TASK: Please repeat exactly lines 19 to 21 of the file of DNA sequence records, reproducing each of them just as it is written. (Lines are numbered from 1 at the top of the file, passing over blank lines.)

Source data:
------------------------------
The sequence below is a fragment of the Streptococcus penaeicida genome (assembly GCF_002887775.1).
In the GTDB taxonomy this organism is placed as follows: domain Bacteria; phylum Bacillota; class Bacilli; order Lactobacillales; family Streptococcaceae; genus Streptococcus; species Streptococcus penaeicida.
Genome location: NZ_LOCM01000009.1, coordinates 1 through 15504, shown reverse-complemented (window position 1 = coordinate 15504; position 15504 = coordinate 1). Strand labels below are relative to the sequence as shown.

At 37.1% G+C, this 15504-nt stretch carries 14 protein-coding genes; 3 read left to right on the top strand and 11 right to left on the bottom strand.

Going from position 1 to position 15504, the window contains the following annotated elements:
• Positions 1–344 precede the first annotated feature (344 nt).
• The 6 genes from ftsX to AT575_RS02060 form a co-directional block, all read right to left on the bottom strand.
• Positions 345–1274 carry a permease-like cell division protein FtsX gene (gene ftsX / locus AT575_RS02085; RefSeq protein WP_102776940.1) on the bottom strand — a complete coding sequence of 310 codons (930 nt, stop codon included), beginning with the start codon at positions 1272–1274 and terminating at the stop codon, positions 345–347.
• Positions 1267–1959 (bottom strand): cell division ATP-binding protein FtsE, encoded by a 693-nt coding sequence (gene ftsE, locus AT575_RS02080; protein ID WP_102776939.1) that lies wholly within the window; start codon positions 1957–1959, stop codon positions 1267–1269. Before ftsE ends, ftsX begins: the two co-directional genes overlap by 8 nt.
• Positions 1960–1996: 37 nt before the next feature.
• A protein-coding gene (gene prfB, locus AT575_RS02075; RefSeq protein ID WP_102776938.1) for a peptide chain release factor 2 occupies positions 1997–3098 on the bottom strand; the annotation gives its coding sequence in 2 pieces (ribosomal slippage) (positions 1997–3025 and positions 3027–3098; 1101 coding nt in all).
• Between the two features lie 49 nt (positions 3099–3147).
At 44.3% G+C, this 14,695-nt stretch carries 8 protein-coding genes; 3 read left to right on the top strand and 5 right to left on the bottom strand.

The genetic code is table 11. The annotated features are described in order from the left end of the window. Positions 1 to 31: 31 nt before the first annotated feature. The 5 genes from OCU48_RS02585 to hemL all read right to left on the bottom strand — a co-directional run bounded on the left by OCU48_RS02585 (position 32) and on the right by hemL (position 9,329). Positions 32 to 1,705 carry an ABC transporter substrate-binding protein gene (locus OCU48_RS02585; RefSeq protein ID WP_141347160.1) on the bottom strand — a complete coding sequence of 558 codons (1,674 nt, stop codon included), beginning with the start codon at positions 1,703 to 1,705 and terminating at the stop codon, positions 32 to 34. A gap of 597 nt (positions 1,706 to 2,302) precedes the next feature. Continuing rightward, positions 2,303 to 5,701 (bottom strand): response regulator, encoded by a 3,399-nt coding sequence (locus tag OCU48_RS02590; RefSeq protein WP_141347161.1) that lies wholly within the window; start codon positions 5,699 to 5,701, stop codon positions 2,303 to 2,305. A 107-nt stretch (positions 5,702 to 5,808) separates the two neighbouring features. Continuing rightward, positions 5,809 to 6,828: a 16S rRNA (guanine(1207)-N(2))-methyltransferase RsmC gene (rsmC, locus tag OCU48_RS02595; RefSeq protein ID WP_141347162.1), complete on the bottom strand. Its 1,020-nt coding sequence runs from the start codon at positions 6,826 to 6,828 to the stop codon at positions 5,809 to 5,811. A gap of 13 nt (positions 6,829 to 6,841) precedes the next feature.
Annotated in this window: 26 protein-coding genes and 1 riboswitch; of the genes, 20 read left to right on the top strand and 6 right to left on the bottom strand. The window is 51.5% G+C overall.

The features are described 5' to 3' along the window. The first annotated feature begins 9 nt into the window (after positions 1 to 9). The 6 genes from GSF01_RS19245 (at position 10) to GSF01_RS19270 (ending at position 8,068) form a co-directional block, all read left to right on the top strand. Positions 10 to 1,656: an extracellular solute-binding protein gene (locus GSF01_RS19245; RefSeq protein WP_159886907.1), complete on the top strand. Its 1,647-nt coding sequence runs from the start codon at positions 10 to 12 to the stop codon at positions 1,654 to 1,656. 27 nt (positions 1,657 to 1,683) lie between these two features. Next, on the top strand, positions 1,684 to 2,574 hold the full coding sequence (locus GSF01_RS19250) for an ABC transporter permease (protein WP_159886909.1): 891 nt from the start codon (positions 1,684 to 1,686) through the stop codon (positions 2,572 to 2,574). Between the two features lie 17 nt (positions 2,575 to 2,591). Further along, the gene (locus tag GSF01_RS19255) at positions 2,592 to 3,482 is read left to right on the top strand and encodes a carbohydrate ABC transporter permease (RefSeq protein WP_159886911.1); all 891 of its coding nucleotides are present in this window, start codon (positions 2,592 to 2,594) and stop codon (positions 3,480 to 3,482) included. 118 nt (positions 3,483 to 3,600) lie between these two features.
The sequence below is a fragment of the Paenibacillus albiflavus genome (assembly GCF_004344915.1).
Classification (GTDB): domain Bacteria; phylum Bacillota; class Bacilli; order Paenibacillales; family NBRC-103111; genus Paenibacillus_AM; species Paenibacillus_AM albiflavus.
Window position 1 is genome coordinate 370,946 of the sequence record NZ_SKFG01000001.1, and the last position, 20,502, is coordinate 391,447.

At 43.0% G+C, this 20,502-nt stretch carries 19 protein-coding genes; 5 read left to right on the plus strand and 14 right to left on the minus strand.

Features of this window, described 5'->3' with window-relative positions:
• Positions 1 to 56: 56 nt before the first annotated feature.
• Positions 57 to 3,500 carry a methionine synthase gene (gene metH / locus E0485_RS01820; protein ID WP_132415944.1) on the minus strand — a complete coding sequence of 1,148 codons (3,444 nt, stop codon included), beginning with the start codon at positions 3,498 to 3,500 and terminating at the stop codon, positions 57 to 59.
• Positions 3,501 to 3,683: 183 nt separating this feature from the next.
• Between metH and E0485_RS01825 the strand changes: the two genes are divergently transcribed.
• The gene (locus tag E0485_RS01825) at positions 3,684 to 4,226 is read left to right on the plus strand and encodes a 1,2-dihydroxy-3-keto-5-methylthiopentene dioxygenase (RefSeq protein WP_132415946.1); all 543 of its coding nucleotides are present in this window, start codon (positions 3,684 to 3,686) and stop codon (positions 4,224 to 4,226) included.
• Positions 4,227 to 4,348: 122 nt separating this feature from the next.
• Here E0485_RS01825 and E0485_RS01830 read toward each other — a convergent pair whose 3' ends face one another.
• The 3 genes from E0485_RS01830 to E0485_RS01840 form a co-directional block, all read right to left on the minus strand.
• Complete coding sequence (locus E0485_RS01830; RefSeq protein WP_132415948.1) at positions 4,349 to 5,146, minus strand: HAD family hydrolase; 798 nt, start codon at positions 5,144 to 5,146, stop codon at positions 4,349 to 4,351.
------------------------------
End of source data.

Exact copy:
Window position 1 is genome coordinate 370,946 of the sequence record NZ_SKFG01000001.1, and the last position, 20,502, is coordinate 391,447.

At 43.0% G+C, this 20,502-nt stretch carries 19 protein-coding genes; 5 read left to right on the plus strand and 14 right to left on the minus strand.

Features of this window, described 5'->3' with window-relative positions: